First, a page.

So, all that said, I find myself concerned about Will’s height. And hating that I’m concerned. Objectively, Will is shorter than most 3 year olds. I don’t understand why this is concern for me unless it is that I have very deep-seated, unexamined ideas of what “manly” physicality is. I just assumed I’d never have to be worried about height or weight since both our families are average or a bit taller than average and generally healthy weight-wise, aside from some cousins. I hate this. It probably comes from the same place as my compulsion to dress Ellen in pink and purple, and freak out when Steve puts her in one of Will’s old very boy-ish jammies…I don’t like either of this tendencies.

And I don’t see how I can stop feeling them.

Ellen is 1 year and 3 months old. I continue to feel like I don’t do enough for or with her, and that her life is subsumed in the black hole of negativity that Will is and creates right now. I have taken her to the Children’s Museum a few times by herself and I love doing that. Hopefully, after we move, I can get into more structured activities with her.

One thing she has been doing lately that makes me laugh is this: Whenever her diaper is changed, she starts scratching her tummy and lower self and you can just FEEL her intense pleasure/plain with this itching. He face gets serious and focused, and if she were a groaner you would hear that. Have you ever seen a big, hairy guy start scratching himself with zero self-consciousness? When this is the cuter, baby girl version of it.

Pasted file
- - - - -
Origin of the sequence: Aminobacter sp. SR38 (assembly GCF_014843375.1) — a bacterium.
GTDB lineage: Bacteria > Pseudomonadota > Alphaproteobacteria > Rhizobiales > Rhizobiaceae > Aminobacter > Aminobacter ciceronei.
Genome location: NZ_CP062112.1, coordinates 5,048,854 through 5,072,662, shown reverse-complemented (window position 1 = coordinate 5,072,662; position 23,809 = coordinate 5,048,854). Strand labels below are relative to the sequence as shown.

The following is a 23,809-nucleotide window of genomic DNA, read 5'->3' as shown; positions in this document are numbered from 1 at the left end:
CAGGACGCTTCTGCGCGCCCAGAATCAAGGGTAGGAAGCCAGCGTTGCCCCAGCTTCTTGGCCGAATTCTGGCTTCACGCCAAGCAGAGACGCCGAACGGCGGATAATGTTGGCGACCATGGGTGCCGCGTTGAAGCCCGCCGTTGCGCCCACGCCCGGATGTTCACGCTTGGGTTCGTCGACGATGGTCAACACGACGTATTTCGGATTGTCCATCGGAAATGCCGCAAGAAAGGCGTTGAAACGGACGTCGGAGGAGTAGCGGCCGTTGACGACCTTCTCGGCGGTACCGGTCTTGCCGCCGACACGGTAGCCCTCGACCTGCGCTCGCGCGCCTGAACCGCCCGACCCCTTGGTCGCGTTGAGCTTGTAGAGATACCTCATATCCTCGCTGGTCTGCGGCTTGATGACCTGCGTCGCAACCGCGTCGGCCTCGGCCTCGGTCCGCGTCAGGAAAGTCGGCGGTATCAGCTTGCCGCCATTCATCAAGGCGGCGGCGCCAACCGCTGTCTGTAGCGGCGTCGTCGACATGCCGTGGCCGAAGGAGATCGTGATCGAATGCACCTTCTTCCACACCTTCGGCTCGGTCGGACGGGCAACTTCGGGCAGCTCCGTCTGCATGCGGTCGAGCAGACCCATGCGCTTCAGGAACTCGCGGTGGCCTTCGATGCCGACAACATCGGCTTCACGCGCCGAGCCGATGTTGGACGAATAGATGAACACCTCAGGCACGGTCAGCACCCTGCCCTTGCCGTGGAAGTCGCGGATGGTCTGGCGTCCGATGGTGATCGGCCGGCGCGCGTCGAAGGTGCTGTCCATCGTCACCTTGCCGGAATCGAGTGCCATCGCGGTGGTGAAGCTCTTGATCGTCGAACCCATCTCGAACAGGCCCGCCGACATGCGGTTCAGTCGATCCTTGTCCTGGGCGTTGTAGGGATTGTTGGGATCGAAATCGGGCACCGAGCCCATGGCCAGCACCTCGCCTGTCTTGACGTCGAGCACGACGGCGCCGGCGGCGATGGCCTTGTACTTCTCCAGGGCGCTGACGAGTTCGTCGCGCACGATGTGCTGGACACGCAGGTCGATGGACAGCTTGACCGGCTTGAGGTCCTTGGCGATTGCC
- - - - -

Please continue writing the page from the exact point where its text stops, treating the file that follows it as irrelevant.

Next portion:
Her little body has morphed in a lean, mean, muscled machine. She is solid and strong, and I just delight in it. No more hair than last month. And really not much progress towards walking. She is standing more often without holding on to anything, but few if any tentative steps. It probably doesn’t help that every time she stands up, Will is there to “help”.

I continue to be amazing she isn’t talking more. What she does do that cracks me up is go into LONG discussions with points, subpoints, footnotes, eye-contact, and emphatic theories with lots of pointing. And? Its UTTERLY unintelligible. She usually does it when Will starts talking – obviously to imitate him, but it so precious. She gets louder as her speech continues. And then she points to something random in the vicinity and that’s it. It’s a great performance.

“Mama” now means “pick me up” vs identifying me as a person. She says “uh-oh” when something falls.

She does the ubiquitous baby-pointing at objects, and it is cute when Will notices and says, “Yah [he sounds Scandinavian] thass-ah twee, sweetie.”

She eats cereal (Chex and Cheerios) slightly dampened to make them easier to chew, apples, carrots, and pears. She has rejected kiddy hot dogs, but I think she will be tempted into more things since she is seeing what the rest of us eat. We’re keeping her on formula instead of transitioning to whole milk, and will probably do that until she is two, and then we’ll see about fortified full fat soy milk.